EXPECTING. PRINCESS KIKO, 39, daughter-in-law of Japanese Emperor Akihito; her third child, news of which has quieted a heated national debate over a succession law as the public awaits word of the baby's gender; in Tokyo. With no male heirs in sight--both Kiko and Crown Princess Masako have so far given birth only to girls--many Japanese have been clamoring to revise the law to allow an empress and subsequently her children to ascend the Chrysanthemum Throne, an event Japan has not witnessed in more than two centuries and officially banned in 1947.
ESCAPED. JAMAL AL-BADAWI, 36, al-Qaeda operative sentenced to death for masterminding the 2000 bombing of the U.S.S. Cole, which killed 17 sailors; from a Yemeni prison, along with 22 other convicts; through a 460-ft. tunnel officials said was dug by inmates as well as conspirators outside the prison; in Sana'a. The carefully planned escape raised questions about whether al-Badawi, who broke out of another Yemeni jail in 2003 and was recaptured 11 months later, had assistance from Yemeni officials.
DIED. FRANKLIN COVER, 77, longtime character actor best known for his role as Tom Willis in The Jeffersons, the white half of TV's first interracial couple; of pneumonia; in Englewood, N.J.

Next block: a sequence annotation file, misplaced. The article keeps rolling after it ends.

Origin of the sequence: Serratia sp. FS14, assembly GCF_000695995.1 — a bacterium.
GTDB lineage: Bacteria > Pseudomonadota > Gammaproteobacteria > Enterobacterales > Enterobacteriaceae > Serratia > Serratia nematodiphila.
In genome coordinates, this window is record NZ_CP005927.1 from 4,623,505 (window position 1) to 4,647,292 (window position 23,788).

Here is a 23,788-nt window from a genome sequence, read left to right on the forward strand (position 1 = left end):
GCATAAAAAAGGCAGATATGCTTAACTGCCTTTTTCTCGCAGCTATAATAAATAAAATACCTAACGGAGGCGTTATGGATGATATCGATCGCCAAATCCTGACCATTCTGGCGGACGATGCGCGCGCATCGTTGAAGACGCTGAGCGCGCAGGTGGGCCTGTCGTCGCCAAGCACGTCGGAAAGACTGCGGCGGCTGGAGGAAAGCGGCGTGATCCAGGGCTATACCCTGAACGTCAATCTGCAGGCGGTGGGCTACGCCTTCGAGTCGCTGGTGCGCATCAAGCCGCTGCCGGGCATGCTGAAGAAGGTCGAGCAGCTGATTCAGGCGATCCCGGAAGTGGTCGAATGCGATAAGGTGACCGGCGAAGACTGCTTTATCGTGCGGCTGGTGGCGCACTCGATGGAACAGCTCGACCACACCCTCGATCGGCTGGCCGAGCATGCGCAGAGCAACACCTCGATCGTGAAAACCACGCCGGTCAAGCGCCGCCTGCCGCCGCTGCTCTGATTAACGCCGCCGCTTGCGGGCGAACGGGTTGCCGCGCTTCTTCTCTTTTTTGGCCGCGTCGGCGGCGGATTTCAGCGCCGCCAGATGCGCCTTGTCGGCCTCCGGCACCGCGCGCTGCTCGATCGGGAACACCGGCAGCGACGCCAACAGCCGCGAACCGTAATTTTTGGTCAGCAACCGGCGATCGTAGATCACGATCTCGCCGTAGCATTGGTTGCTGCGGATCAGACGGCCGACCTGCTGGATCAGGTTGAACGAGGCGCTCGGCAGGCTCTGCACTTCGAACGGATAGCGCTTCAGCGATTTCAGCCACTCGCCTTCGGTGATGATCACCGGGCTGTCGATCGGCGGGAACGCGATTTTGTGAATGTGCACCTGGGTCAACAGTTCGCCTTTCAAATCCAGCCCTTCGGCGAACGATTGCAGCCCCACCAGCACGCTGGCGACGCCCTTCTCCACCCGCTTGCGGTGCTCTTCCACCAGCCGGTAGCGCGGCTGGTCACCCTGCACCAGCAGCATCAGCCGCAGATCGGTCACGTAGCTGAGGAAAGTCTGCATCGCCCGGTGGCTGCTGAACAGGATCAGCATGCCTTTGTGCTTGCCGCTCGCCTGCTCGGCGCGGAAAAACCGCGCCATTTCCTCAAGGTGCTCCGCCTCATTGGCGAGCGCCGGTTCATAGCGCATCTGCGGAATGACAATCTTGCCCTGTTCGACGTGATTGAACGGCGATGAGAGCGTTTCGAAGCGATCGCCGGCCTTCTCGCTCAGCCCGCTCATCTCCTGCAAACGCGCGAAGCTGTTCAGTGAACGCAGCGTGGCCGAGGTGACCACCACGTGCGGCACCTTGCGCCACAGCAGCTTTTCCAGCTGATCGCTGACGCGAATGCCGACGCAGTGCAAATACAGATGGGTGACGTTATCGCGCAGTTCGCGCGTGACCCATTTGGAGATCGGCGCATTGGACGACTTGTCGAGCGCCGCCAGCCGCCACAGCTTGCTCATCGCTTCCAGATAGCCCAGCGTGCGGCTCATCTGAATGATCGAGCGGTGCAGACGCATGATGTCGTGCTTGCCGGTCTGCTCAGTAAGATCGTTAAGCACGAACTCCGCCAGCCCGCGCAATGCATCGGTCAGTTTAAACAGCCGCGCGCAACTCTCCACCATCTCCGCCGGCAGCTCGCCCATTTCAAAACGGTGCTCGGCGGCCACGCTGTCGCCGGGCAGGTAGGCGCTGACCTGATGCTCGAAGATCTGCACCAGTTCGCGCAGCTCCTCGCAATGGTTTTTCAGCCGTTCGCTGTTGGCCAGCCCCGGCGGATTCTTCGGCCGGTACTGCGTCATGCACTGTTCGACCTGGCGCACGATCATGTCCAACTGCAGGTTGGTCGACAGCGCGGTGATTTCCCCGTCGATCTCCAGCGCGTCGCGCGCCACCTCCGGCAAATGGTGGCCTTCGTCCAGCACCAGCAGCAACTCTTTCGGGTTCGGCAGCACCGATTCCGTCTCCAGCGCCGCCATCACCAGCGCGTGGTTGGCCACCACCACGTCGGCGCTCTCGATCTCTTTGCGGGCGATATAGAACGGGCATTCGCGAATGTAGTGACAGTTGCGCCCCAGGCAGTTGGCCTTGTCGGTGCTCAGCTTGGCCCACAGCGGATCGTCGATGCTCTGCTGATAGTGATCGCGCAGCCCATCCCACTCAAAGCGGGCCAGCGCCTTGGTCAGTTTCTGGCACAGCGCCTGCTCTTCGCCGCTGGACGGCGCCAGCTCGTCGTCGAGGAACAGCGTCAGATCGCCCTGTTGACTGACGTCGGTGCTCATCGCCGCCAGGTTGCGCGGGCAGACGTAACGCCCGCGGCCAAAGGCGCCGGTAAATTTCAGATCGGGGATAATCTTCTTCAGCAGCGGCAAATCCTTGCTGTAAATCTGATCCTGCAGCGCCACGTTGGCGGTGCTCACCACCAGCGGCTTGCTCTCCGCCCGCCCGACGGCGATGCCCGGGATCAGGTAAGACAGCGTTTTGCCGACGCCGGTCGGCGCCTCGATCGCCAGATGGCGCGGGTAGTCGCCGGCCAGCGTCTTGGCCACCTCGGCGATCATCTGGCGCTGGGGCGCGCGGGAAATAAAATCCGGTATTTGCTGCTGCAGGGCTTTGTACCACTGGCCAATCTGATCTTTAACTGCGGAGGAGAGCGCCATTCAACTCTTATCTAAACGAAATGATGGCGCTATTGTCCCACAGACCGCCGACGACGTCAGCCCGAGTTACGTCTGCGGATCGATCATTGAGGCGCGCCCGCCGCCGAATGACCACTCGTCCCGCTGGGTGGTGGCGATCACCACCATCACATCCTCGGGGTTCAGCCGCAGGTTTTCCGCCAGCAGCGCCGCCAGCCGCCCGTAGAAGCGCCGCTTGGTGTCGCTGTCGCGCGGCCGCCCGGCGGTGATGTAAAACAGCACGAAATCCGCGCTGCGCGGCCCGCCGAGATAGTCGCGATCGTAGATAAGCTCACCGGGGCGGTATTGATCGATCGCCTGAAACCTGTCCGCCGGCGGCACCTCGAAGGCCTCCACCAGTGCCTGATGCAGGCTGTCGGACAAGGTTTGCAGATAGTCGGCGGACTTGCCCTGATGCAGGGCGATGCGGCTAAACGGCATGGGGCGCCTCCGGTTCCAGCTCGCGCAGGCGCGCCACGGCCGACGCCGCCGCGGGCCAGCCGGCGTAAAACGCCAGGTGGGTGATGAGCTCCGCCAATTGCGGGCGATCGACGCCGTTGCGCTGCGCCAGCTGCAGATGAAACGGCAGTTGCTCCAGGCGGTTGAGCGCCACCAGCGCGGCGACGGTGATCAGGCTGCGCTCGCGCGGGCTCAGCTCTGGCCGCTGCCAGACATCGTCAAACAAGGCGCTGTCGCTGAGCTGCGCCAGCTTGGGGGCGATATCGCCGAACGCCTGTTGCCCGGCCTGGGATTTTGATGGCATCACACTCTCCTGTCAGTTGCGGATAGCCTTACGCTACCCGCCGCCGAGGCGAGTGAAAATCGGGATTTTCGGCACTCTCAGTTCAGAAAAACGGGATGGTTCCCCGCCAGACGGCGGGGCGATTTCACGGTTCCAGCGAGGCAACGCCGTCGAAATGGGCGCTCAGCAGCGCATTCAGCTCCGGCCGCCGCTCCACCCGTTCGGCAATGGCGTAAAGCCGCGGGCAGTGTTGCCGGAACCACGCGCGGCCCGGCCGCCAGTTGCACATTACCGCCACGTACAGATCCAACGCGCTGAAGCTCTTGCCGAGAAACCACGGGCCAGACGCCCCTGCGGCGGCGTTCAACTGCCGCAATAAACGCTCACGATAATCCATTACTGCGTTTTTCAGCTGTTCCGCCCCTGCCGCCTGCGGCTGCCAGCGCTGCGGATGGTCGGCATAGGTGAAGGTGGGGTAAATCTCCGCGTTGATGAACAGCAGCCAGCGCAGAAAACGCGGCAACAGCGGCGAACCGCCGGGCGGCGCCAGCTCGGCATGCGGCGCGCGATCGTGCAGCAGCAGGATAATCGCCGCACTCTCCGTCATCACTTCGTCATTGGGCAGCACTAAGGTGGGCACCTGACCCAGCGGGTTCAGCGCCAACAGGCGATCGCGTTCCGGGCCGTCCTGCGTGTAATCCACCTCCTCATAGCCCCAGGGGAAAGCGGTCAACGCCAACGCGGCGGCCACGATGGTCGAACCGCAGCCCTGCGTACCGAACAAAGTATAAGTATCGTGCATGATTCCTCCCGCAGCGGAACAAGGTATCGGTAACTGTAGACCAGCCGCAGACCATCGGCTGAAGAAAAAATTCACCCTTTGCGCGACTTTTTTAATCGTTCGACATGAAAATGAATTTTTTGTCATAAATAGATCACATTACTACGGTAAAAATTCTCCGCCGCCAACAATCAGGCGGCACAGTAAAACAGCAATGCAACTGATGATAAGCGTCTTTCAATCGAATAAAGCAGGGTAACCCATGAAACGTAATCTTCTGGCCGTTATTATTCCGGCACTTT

DIED. FREDDIE LAKER, 83, ebullient airline-industry underdog and visionary who in the 1970s pioneered the concept of cheap fares for the masses with his short-lived but much admired Skytrain service; in Hollywood, Fla. Launched in 1978, the London-based service encouraged flyers to cross the Atlantic casually, without even booking a flight. (If a flight was full, passengers simply waited for the next one.) Though his company disbanded in 1982 after bigger airlines slashed their fares, Laker became a hero to entrepreneurs including his fellow Briton Virgin Atlantic CEO Richard Branson.
DIED. NORMAN SHUMWAY, 83, the first physician to perform a successful heart transplant in the U.S.; in Palo Alto, Calif. His first transplant patient, in 1968, died of complications after 14 days. In the years that followed, most transplants ended in lethal infections or organ rejection soon after surgery. But Shumway, a surgical mentor to Tennessee Senator Bill Frist, pressed on as others were giving up. With an impressive Stanford University team, he found ways to use smaller doses of toxic antirejection drugs; was an early proponent of a safer alternative, cyclosporine; and dramatically improved transplant survival rates.
DIED. REUVEN FRANK, 85, wry, trailblazing TV news producer; in Englewood, N.J. In a radio-influenced era in which TV news often meant anchors reading headlines, the NBC News president made the most of the new medium, infusing such protégés as Tom Brokaw and Linda Ellerbee with his zeal for compelling storytelling that let pictures shine. Among the Emmy winner's best-known innovations was pairing two anchors in The Huntley-Brinkley Report whose lively pacing, witty asides and hokey sign-off ("Goodnight, David," "Goodnight, Chet") are credited with changing the style of TV news.